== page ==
Cheers, S. Rex

Wizard · Jun 24, 2014 - 5:42pm

Very Cool App

Holy Crap this gives me hope for the next generation. A 16 year old came up with this

And here is the 16-year-old programmer's credo:

It is my hope that providing increased transparency around the amount and source of funding of our elected representatives may play a small role in educating citizens and promoting change. If you use the extension when reading about a Congressional vote on energy policy, for example, maybe you’ll discover that a sponsor of a bill has received hundreds of thousands of dollars from the oil and gas industry. Or maybe you'll learn that the top donors to a member of Congress who opposes tort reform are lawyers and law firms. I use data from the last full election cycle (generally 2011-12 for Representatives and 2007-12 for Senators) and plan to update it as more relevant data becomes available. Special thanks to for providing access to that data.

tyberious · Jun 24, 2014 - 5:56pm

Now Nigeria

Central Banks in Other Countries to Require Biometrics to Bank / Melissa Melton / June 24th, 2014

You think the big brother surveillance state is getting creepy here in America, check out what central banks are doing in other countries.

Via All Africa:

In line with the ongoing initiative of the Central Bank of Nigeria (CBN) and the Bankers’ Committee (comprising Chief Executives of the nation’s deposit money banks), banks across the country are to begin capturing of customer biometric data as part of Bank Verification Numbers (BVN).

The rollout of the BVN solution for the identification and verification of bank customers is expected to begin in 1,000 selected bank branches across Lagos, as a prelude to a nationwide rollout.

This is in alignment with the phased approach adopted in executing the three-tiered Know-Your-Customer (KYC) and cashless policy of the CBN.

That’s right. In addition to the Central Bank of Nigeria’s new cashless policy — which aims at “reducing” the amount of paper money and coins circulating in the economy and encouraging more electronic transactions by adding a ‘cash handling charge’ — a new biometric program will require customers to sign up for a Bank Verification Number and present themselves at any branch for fingerprinting (all 10 fingers), facial image capture, and more.


Coming soon...

Spartacus Rex · Jun 24, 2014 - 6:28pm

What a perfect place for him

And they think this place is a circle jerk. HAH!

sierra skier · Jun 24, 2014 - 7:06pm

The CBN wants all of thei?

All of my offers from the folks who want me to collect their millions by helping them out seem to transact through the CBN. I'm still waiting on my check and I wonder if this will cause any more delay.

OTOH this is one more step towards more complete financial control.

Thanks Turd for all you offer and do.

Keg · Jun 24, 2014 - 8:23pm

Get the government out of the way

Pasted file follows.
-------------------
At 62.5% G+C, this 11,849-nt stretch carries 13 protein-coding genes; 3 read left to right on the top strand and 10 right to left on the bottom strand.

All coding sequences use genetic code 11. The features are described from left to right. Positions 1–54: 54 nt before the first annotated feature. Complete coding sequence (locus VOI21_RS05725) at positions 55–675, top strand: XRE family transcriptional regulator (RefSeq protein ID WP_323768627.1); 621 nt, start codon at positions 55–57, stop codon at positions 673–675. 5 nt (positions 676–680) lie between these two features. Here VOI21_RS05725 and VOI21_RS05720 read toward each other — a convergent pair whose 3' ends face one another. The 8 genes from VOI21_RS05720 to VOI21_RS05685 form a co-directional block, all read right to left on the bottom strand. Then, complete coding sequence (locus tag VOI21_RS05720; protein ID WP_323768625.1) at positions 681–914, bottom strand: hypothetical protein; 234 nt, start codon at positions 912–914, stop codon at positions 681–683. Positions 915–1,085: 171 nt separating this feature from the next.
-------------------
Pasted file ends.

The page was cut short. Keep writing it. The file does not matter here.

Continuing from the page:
Tmosley never have I seen a truer statement at TFMR. Get the government out of our way and the people will figure out solutions. 

I used to follow Martenson on twitter and read a lot at his site. But I grew tired of the liberal and pro AGW bent of his site. Guess I should have expected that since he is a Duke grad. Two of the brightest students I graduated with from my high school went to Duke. Yes, they did well in class but they had no common sense.

Much of the "peak" crap has been around forever. My first exposure was "The Population Bomb" by Paul Ehrlich. According to him 80% of us should be dead. Then I remember throughout the 70's hearing how were were at peak oil. I could go on.

I agree with Martenson about the enjoyment of living what he calls a sustainable lifestyle. Yesterday I had the first zucchini from the the garden. Tasty and satisfying to eat from your own garden. But last year when I looked into one of Martenson's seminars, it was held in a resort that was $300 a night. I think you define his group as a yuppie prepper group.

Martenson is a bright guy. But I think the major problem with any of Martenson's analysis is that he fails to understand complex systems. When things change, people react and his geometric charts are no longer valid. Without government intervention, people find solutions. 

So It Goes · Jun 24, 2014 - 8:24pm

Here is my current thinking

I needed to check in for a reality check. Please let me know if I am off course.

Seeing into the future is always difficult, but currently it is even harder than ever. Governments are losing control of events. New world powers are emerging and making alliances that challenge the current existing world order. There are so many variables of unknown potential right now. The world feels to me like billiard balls are moving in slow motion just after the break. I am hoping some rational minds come to the fore and end the current madness before a giant self-destruct button is pressed.